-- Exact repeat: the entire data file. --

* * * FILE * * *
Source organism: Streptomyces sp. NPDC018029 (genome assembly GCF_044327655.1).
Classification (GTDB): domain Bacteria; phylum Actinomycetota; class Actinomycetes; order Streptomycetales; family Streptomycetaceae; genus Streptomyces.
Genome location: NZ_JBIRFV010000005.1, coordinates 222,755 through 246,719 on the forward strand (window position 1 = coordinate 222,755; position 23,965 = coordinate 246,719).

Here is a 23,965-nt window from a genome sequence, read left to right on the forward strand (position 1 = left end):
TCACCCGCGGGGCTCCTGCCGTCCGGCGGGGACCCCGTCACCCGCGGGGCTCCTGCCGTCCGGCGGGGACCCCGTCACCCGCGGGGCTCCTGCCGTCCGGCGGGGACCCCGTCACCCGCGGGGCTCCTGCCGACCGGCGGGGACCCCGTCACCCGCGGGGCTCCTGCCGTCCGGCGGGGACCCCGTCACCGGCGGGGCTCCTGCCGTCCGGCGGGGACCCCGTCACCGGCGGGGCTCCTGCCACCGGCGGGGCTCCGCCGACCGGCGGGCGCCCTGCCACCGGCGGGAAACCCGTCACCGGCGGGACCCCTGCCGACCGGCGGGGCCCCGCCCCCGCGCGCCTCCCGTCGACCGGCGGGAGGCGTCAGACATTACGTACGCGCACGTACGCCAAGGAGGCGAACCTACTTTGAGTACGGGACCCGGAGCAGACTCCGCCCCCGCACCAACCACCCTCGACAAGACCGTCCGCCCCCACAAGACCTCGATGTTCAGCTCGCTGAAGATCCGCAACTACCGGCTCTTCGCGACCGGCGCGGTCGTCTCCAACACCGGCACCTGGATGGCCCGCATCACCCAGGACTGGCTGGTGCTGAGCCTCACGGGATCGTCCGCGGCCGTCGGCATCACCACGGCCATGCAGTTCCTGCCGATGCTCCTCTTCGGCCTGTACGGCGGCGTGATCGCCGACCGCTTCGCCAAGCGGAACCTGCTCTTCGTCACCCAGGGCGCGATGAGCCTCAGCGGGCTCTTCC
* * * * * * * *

Source organism: Streptomyces sp. NPDC018029 (genome assembly GCF_044327655.1).
Classification (GTDB): domain Bacteria; phylum Actinomycetota; class Actinomycetes; order Streptomycetales; family Streptomycetaceae; genus Streptomyces.
Genome location: NZ_JBIRFV010000005.1, coordinates 222,755 through 246,719 on the forward strand (window position 1 = coordinate 222,755; position 23,965 = coordinate 246,719).

Here is a 23,965-nt window from a genome sequence, read left to right on the forward strand (position 1 = left end):
TCACCCGCGGGGCTCCTGCCGTCCGGCGGGGACCCCGTCACCCGCGGGGCTCCTGCCGTCCGGCGGGGACCCCGTCACCCGCGGGGCTCCTGCCGTCCGGCGGGGACCCCGTCACCCGCGGGGCTCCTGCCGACCGGCGGGGACCCCGTCACCCGCGGGGCTCCTGCCGTCCGGCGGGGACCCCGTCACCGGCGGGGCTCCTGCCGTCCGGCGGGGACCCCGTCACCGGCGGGGCTCCTGCCACCGGCGGGGCTCCGCCGACCGGCGGGCGCCCTGCCACCGGCGGGAAACCCGTCACCGGCGGGACCCCTGCCGACCGGCGGGGCCCCGCCCCCGCGCGCCTCCCGTCGACCGGCGGGAGGCGTCAGACATTACGTACGCGCACGTACGCCAAGGAGGCGAACCTACTTTGAGTACGGGACCCGGAGCAGACTCCGCCCCCGCACCAACCACCCTCGACAAGACCGTCCGCCCCCACAAGACCTCGATGTTCAGCTCGCTGAAGATCCGCAACTACCGGCTCTTCGCGACCGGCGCGGTCGTCTCCAACACCGGCACCTGGATGGCCCGCATCACCCAGGACTGGCTGGTGCTGAGCCTCACGGGATCGTCCGCGGCCGTCGGCATCACCACGGCCATGCAGTTCCTGCCGATGCTCCTCTTCGGCCTGTACGGCGGCGTGATCGCCGACCGCTTCGCCAAGCGGAACCTGCTCTTCGTCACCCAGGGCGCGATGAGCCTCAGCGGGCTCTTCC